Mortgage rates have skyrocketed recently. If you have an adjustable-rate mortgage (ARM), you may be wondering what you need to do now to stay in your home affordably. Keep reading as we share things to consider to stay on track with your financial goals while staying in your home.
How Long Is Your Mortgage Rate Guaranteed?
Knowing how long you can keep your current mortgage payment is important when planning for the future. If you had recently refinanced your mortgage before rates started to rise, you may have some time before current mortgage rates hit your payments. On the other hand, if you only have a three-year ARM or purchased your mortgage a few years ago, a significant increase in your mortgage payment could be coming soon. The bottom line is to determine when your next mortgage rate adjustment will occur and mark your calendar.
What Are The Terms Of Future Mortgage Rate Adjustments?
Not all adjustable-rate mortgages are created equally. I’ve been reading the fine print on a few of my clients’ ARMs recently, and the terms have varied widely from bank to bank. Terms can vary from mortgage to mortgage with the same lending institution.
One of my financial planning clients has a current mortgage rate of just 2.25%. In nine years, this rate could increase by a maximum of 2% per year, with a capped mortgage rate of 7.25%. These terms essentially give them three additional years of mortgage payments below current market rates. Nothing is pressing to change here.
Another financial planning client of mine has a mortgage at 2.5%, with eight years left before rates could reset. Unfortunately, their mortgage allows for 5% per year increases, with no cap on the mortgage rate. This homeowner could be back at full market mortgage rates in eight years. They are still quite a way off, but the fine print of the adjustable-rate mortgage means they need to be a bit more proactive with a plan to make their mortgage payments in the future.
Where Will Mortgage Rates Be In The Future?
I don’t have a crystal ball, but today’s mortgage rates were right around the rate when I purchased my first home in 2007. At the time, that was about how low mortgage rates were. While I hope mortgage rates won’t jump up substantially higher than they are today, I would be shocked if they dropped back below 3% anytime soon. More to the financial planning point, I don’t think you’d like the state of the housing market and/or economy that would allow/cause rates to drop that low again. Remember the great financial crisis? Yeah, that wasn’t fun.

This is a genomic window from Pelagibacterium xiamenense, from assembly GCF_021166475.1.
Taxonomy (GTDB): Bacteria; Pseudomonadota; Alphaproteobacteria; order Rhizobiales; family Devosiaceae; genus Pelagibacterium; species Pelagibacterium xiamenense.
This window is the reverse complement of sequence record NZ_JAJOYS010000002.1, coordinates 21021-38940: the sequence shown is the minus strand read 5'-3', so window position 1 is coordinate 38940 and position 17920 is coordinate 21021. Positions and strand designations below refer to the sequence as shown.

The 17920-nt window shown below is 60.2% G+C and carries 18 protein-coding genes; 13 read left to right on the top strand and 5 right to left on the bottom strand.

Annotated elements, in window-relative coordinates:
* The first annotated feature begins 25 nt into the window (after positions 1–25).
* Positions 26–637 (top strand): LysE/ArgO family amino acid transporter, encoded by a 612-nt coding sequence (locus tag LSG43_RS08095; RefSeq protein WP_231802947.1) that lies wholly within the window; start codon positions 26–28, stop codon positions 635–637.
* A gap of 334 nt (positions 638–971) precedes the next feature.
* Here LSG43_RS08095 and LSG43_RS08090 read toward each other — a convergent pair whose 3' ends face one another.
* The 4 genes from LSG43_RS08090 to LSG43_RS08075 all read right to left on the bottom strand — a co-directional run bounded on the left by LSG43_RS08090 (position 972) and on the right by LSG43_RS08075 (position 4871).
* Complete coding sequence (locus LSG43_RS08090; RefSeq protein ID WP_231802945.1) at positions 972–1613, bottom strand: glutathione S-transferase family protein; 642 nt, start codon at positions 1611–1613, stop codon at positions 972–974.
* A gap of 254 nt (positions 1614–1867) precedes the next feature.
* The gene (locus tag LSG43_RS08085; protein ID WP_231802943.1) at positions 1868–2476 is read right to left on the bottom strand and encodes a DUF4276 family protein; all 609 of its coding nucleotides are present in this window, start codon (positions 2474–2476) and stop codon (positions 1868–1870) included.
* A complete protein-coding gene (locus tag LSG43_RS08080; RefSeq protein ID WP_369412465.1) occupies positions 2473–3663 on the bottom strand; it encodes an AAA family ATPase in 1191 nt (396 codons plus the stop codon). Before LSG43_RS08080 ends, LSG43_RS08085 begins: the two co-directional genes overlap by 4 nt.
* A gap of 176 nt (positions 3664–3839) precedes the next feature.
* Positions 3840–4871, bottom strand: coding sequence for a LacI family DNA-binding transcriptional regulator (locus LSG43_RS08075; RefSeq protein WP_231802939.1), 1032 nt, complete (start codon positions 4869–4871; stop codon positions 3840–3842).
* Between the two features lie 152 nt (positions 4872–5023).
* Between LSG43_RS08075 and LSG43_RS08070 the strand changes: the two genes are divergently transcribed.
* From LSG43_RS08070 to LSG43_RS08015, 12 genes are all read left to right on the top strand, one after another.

Can You Refinance Your Mortgage To Lower Your Mortgage Payment?
Extending the terms of your loan can help lower your monthly payments. For example, if you purchased your home with a 10 ARM, once your rates reset, you would have 20 years left on your mortgage. If you could refinance your mortgage, you would be able to amortize the remaining balance over a longer period. This would allow you to have a lower monthly payment. However, the lower monthly payment would mean paying more interest over the life of the loan. But, if this means you can avoid having to move or being severely house-poor, it could be worth it.
Many people hate having a mortgage and always seem to be in a rush to pay off that debt entirely. Heck, I even have the urge in the back of my head to make extra mortgage payments every so often. If interest rates on your bank account are higher than your mortgage rate, you would likely be better off setting up a house payoff fund. Short version: you set up an investment account of a high-yield savings account with all the money you would have been putting towards paying down the mortgage. You will come out ahead if you can earn more on your investment or savings than your mortgage. This also gives you an extra cushion if you ever find yourself unemployed or needing to pay for some extensive home repair.
Should You Marry The House And Date The Mortgage Rate?
You may have heard the phrase “Marry the house, date the rate” from someone trying to get you to spend more on a house. This mindset only works if you can afford the house at the current mortgage payment. If rates drop in the future and you can lower your cost of home ownership with a refi, that is great. But you don’t want to struggle to make mortgage payments while praying for lower rates.
This phrase is often accompanied by “When rates drop back to 2%, your home value will skyrocket.” Economically, this makes sense, but, and this is a huge deal, there is no guarantee of when or if rates will drop, let alone drop enough to cause a further surge in home prices.
Homeownership can be great, but it can also be a huge pain. It is much more enjoyable when you can afford the home you live in. Don’t let your adjustable-rate mortgage derail your other financial goals.